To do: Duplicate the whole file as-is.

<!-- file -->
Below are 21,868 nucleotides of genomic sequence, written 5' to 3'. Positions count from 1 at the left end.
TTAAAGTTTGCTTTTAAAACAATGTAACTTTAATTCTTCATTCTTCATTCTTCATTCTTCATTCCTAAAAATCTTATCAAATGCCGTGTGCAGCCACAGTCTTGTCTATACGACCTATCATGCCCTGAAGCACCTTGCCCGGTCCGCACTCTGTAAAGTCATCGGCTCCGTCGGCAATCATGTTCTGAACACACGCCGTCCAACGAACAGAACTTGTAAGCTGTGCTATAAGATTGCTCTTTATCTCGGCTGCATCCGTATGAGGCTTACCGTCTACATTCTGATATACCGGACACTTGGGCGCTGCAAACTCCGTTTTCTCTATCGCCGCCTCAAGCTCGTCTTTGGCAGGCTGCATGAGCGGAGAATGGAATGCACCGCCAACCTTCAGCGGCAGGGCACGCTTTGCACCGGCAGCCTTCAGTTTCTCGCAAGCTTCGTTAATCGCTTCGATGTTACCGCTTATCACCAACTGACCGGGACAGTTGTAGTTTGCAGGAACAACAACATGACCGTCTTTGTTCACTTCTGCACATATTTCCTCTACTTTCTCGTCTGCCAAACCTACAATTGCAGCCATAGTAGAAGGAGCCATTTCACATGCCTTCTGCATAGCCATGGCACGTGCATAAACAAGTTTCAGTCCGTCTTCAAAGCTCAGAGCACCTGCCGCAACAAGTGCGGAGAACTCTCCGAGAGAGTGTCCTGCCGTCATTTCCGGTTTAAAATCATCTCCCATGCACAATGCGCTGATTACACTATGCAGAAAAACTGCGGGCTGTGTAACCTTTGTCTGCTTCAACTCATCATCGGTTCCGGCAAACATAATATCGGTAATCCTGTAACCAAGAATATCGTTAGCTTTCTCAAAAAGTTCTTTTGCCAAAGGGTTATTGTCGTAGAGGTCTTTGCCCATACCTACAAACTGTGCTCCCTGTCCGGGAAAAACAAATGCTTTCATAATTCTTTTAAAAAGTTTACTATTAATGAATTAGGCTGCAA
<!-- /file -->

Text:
Below are 21,868 nucleotides of genomic sequence, written 5' to 3'. Positions count from 1 at the left end.
TTAAAGTTTGCTTTTAAAACAATGTAACTTTAATTCTTCATTCTTCATTCTTCATTCTTCATTCCTAAAAATCTTATCAAATGCCGTGTGCAGCCACAGTCTTGTCTATACGACCTATCATGCCCTGAAGCACCTTGCCCGGTCCGCACTCTGTAAAGTCATCGGCTCCGTCGGCAATCATGTTCTGAACACACGCCGTCCAACGAACAGAACTTGTAAGCTGTGCTATAAGATTGCTCTTTATCTCGGCTGCATCCGTATGAGGCTTACCGTCTACATTCTGATATACCGGACACTTGGGCGCTGCAAACTCCGTTTTCTCTATCGCCGCCTCAAGCTCGTCTTTGGCAGGCTGCATGAGCGGAGAATGGAATGCACCGCCAACCTTCAGCGGCAGGGCACGCTTTGCACCGGCAGCCTTCAGTTTCTCGCAAGCTTCGTTAATCGCTTCGATGTTACCGCTTATCACCAACTGACCGGGACAGTTGTAGTTTGCAGGAACAACAACATGACCGTCTTTGTTCACTTCTGCACATATTTCCTCTACTTTCTCGTCTGCCAAACCTACAATTGCAGCCATAGTAGAAGGAGCCATTTCACATGCCTTCTGCATAGCCATGGCACGTGCATAAACAAGTTTCAGTCCGTCTTCAAAGCTCAGAGCACCTGCCGCAACAAGTGCGGAGAACTCTCCGAGAGAGTGTCCTGCCGTCATTTCCGGTTTAAAATCATCTCCCATGCACAATGCGCTGATTACACTATGCAGAAAAACTGCGGGCTGTGTAACCTTTGTCTGCTTCAACTCATCATCGGTTCCGGCAAACATAATATCGGTAATCCTGTAACCAAGAATATCGTTAGCTTTCTCAAAAAGTTCTTTTGCCAAAGGGTTATTGTCGTAGAGGTCTTTGCCCATACCTACAAACTGTGCTCCCTGTCCGGGAAAAACAAATGCTTTCATAATTCTTTTAAAAAGTTTACTATTAATGAATTAGGCTGCAA